AP source: Pelicans, Asik agree on 5-year contract
Jul. 02, 2015
NEW ORLEANS (AP) — The New Orleans Pelicans and center Omer Asik have agreed on a five-year contract worth a minimum of $44 million and rising up to $58 million if incentives and benchmarks are met, said a person familiar with the negotiations.
The person spoke to The Associated Press on condition of anonymity because the club and Asik have not publicly discussed the contract, which under league rules cannot be signed until July 9. The team will have the option of voiding the final year of the deal.
The 7-foot Asik, who turns 29 on Saturday, started 76 games and averaged 7.3 points and 9.8 rebounds this season, his first with New Orleans following a trade from Houston.
Asik now returns to a Pelicans front court that feature's All-Star forward Anthony Davis.
Since free agency began late Tuesday night, the Pelicans have made several quick moves to shore up their interior presence for the next several seasons. They've locked up Davis to a five-year extension and brought back 7-foot reserve center Alexis Ajinca on a four-year contract.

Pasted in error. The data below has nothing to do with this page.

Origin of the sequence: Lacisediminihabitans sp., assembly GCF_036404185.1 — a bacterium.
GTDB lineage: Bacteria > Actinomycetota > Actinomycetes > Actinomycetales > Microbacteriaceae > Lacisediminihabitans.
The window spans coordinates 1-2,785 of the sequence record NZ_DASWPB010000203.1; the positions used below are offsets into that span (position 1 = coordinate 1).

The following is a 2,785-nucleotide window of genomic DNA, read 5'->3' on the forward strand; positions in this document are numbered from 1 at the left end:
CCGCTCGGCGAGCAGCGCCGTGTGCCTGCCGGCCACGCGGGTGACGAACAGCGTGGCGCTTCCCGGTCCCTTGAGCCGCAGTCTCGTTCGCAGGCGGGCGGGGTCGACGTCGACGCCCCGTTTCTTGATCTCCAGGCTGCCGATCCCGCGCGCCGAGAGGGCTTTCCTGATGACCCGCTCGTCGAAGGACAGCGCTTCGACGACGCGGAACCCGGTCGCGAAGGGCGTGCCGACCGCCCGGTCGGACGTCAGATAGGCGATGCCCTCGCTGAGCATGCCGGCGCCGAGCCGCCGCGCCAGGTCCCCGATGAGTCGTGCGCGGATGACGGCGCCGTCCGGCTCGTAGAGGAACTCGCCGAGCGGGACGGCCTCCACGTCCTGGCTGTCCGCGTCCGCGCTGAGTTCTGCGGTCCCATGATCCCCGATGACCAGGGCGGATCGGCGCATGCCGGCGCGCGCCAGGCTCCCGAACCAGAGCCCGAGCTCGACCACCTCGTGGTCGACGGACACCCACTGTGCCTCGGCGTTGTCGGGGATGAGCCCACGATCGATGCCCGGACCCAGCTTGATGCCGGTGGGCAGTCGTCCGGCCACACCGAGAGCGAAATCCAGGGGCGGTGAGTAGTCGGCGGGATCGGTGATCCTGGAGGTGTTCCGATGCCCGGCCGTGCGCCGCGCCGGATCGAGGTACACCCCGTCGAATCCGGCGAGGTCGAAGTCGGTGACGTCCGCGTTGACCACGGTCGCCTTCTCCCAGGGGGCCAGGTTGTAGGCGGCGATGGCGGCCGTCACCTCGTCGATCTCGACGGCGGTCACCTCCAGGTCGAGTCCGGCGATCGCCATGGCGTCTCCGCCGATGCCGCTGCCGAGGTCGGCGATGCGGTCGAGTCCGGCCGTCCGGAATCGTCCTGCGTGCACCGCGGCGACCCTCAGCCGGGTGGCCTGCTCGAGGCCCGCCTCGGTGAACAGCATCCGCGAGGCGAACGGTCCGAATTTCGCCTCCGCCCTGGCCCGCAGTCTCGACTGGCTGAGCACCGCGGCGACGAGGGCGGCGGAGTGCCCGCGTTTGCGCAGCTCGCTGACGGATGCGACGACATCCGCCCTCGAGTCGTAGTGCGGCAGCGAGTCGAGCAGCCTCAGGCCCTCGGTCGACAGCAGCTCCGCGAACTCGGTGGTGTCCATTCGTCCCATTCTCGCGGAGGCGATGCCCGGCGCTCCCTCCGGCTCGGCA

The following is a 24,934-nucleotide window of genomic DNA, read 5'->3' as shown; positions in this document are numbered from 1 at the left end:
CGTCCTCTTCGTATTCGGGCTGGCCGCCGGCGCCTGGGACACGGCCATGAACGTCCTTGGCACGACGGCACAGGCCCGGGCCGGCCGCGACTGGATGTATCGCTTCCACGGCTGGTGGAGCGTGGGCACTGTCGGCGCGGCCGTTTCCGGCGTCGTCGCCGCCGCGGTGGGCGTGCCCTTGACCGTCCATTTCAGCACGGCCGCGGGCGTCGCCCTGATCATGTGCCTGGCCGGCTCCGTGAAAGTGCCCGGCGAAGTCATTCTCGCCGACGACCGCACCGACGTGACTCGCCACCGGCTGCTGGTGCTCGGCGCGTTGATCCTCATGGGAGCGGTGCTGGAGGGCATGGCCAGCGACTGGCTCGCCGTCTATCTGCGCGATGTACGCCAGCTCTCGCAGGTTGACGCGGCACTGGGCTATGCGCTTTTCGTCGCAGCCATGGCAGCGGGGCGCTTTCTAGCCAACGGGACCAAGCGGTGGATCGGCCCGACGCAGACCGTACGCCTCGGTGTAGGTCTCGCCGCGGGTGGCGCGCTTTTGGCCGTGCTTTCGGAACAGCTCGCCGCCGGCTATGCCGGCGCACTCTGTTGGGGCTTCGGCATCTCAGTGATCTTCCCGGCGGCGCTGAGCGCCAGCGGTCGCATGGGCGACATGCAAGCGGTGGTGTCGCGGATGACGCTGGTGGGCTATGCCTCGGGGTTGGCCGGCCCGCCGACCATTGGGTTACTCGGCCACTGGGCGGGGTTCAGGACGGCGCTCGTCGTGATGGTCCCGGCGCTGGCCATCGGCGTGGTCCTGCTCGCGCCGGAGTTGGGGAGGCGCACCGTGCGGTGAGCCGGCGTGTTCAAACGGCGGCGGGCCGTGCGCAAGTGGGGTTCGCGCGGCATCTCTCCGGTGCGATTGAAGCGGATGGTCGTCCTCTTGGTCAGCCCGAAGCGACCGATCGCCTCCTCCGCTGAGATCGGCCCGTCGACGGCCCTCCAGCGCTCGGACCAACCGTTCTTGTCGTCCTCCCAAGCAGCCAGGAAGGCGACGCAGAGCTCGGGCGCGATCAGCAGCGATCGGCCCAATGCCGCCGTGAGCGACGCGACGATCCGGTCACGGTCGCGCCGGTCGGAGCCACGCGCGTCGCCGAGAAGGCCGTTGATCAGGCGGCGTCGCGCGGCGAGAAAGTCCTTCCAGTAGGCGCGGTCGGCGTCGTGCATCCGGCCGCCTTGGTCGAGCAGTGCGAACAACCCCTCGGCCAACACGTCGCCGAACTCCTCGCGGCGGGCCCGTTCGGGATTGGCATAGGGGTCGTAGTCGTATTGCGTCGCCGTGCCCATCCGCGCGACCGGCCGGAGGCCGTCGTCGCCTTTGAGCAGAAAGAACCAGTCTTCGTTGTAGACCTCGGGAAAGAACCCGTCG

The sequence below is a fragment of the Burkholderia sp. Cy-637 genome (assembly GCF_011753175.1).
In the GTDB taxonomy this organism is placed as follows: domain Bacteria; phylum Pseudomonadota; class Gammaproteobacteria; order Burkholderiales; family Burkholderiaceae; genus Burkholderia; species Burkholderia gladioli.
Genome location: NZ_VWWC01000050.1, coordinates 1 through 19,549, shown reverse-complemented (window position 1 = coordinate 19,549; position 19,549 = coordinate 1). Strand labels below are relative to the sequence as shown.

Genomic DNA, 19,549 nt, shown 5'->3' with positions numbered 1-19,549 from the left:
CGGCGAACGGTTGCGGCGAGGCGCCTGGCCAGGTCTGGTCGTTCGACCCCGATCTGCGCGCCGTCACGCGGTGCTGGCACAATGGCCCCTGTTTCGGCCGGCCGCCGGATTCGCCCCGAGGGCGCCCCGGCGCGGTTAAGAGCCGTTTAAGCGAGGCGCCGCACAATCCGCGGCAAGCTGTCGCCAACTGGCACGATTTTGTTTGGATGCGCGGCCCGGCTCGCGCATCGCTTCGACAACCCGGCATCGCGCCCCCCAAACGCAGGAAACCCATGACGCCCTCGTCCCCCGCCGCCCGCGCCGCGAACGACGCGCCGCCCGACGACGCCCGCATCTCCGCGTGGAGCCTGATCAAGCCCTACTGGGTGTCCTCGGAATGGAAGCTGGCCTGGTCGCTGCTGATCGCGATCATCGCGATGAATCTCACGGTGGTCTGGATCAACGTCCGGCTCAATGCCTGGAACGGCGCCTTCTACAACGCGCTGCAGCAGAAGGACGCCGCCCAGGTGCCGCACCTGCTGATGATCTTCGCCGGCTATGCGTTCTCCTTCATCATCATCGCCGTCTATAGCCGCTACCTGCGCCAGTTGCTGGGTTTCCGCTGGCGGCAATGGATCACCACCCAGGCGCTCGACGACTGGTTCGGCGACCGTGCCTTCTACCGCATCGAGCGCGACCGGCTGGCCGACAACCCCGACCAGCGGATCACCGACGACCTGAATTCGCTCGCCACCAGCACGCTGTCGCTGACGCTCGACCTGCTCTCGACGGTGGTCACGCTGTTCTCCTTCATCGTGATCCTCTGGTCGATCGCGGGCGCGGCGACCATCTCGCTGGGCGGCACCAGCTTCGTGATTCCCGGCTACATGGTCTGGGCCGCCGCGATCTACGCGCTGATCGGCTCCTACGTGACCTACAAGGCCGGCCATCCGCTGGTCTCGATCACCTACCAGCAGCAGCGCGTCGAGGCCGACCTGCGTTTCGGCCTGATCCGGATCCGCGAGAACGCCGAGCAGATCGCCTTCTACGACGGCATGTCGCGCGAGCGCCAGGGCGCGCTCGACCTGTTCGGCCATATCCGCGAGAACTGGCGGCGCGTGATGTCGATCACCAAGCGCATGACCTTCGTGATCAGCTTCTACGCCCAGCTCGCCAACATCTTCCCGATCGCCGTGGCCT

The 22-year-old Davis, who averaged 24.4 points, 10.2 rebounds and 2.9 blocks this season, will be the Pelicans' franchise player at least through the end of the decade. The 27-year-old Ajinca, who is French, made significant strides in his fledgling NBA career this season, regularly reaching double-digits in points and rebounds whenever he saw significant minutes off the bench or as a spot starter.
Asik, who is from Turkey, entered the NBA in 2010 with Chicago, where he spent two seasons as a reserve. He then spent two seasons in Houston, where in 2012-13 he started every game and posted career-high averages of 10.1 points, 11.7 rebounds and 1.1 blocks.
In New Orleans, his primary role has been to defend and rebound, and give the more versatile Davis the freedom to help defend opponents' top scorers, regardless of where they were on the court.
The Pelicans' decision to bring back Asik is expected to put their payroll above the NBA's salary cap, but under league rules teams are allowed a so-called "Larry Bird" exception in order to retain their own players.
New Orleans also still has the ability to use a mid-level exception to sign an additional free agent.